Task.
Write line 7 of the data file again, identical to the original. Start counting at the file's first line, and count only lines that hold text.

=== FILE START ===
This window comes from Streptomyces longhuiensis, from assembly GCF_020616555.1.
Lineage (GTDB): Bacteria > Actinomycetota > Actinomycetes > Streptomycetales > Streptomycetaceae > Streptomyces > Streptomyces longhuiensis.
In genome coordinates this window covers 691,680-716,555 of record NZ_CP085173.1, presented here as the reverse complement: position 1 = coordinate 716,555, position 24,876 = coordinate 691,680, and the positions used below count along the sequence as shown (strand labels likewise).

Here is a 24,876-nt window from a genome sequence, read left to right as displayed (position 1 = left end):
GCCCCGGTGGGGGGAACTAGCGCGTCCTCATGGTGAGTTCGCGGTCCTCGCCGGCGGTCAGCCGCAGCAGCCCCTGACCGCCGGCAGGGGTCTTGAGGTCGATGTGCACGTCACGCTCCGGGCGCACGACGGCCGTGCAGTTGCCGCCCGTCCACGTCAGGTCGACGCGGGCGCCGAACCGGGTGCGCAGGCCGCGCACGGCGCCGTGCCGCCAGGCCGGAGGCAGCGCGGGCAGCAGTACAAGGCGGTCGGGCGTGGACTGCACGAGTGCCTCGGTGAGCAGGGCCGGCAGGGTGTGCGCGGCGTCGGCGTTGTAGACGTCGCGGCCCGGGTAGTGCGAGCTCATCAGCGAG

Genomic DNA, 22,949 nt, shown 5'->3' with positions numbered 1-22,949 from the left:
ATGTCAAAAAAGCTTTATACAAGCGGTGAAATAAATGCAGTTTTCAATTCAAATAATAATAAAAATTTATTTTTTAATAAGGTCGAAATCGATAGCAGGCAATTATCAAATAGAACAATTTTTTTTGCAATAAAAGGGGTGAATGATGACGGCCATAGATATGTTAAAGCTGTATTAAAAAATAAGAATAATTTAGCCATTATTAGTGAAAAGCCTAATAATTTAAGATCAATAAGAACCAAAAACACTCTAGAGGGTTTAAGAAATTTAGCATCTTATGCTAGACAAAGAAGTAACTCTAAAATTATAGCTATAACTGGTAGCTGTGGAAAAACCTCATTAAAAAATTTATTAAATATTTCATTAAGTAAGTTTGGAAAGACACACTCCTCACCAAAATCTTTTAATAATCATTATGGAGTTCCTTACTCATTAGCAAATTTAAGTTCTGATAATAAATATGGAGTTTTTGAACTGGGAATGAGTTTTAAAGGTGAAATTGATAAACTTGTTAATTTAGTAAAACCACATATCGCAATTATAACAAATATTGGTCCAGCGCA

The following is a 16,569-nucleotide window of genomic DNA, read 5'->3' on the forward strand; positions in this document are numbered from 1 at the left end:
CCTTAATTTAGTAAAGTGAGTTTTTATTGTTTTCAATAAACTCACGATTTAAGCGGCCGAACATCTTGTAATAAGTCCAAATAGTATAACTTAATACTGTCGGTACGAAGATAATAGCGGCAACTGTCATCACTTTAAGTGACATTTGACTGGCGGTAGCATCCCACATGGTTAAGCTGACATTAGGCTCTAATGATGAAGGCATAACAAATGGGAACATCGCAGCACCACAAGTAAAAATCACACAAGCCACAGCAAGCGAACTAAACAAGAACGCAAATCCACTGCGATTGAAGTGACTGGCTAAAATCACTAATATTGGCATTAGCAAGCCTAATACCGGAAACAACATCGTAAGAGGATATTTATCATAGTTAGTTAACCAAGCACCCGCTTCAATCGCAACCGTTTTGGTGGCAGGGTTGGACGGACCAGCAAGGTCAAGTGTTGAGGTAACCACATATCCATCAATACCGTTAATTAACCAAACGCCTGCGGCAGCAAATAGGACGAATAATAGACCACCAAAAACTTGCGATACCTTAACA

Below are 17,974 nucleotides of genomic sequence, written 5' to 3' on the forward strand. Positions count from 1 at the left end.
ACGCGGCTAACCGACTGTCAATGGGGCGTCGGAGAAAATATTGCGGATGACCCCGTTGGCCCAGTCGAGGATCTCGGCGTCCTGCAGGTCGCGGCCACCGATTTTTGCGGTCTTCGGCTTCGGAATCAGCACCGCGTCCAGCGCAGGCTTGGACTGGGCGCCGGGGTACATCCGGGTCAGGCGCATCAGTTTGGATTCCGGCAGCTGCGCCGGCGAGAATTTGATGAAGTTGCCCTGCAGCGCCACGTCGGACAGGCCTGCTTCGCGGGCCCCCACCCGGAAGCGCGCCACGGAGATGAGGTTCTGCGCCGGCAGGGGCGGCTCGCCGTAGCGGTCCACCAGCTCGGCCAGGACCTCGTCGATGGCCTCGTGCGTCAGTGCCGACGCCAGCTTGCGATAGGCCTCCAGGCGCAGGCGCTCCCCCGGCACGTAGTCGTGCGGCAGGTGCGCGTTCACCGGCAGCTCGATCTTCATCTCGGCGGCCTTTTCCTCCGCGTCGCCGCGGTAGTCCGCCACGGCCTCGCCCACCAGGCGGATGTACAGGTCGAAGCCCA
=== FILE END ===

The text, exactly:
ATGTCAAAAAAGCTTTATACAAGCGGTGAAATAAATGCAGTTTTCAATTCAAATAATAATAAAAATTTATTTTTTAATAAGGTCGAAATCGATAGCAGGCAATTATCAAATAGAACAATTTTTTTTGCAATAAAAGGGGTGAATGATGACGGCCATAGATATGTTAAAGCTGTATTAAAAAATAAGAATAATTTAGCCATTATTAGTGAAAAGCCTAATAATTTAAGATCAATAAGAACCAAAAACACTCTAGAGGGTTTAAGAAATTTAGCATCTTATGCTAGACAAAGAAGTAACTCTAAAATTATAGCTATAACTGGTAGCTGTGGAAAAACCTCATTAAAAAATTTATTAAATATTTCATTAAGTAAGTTTGGAAAGACACACTCCTCACCAAAATCTTTTAATAATCATTATGGAGTTCCTTACTCATTAGCAAATTTAAGTTCTGATAATAAATATGGAGTTTTTGAACTGGGAATGAGTTTTAAAGGTGAAATTGATAAACTTGTTAATTTAGTAAAACCACATATCGCAATTATAACAAATATTGGTCCAGCGCA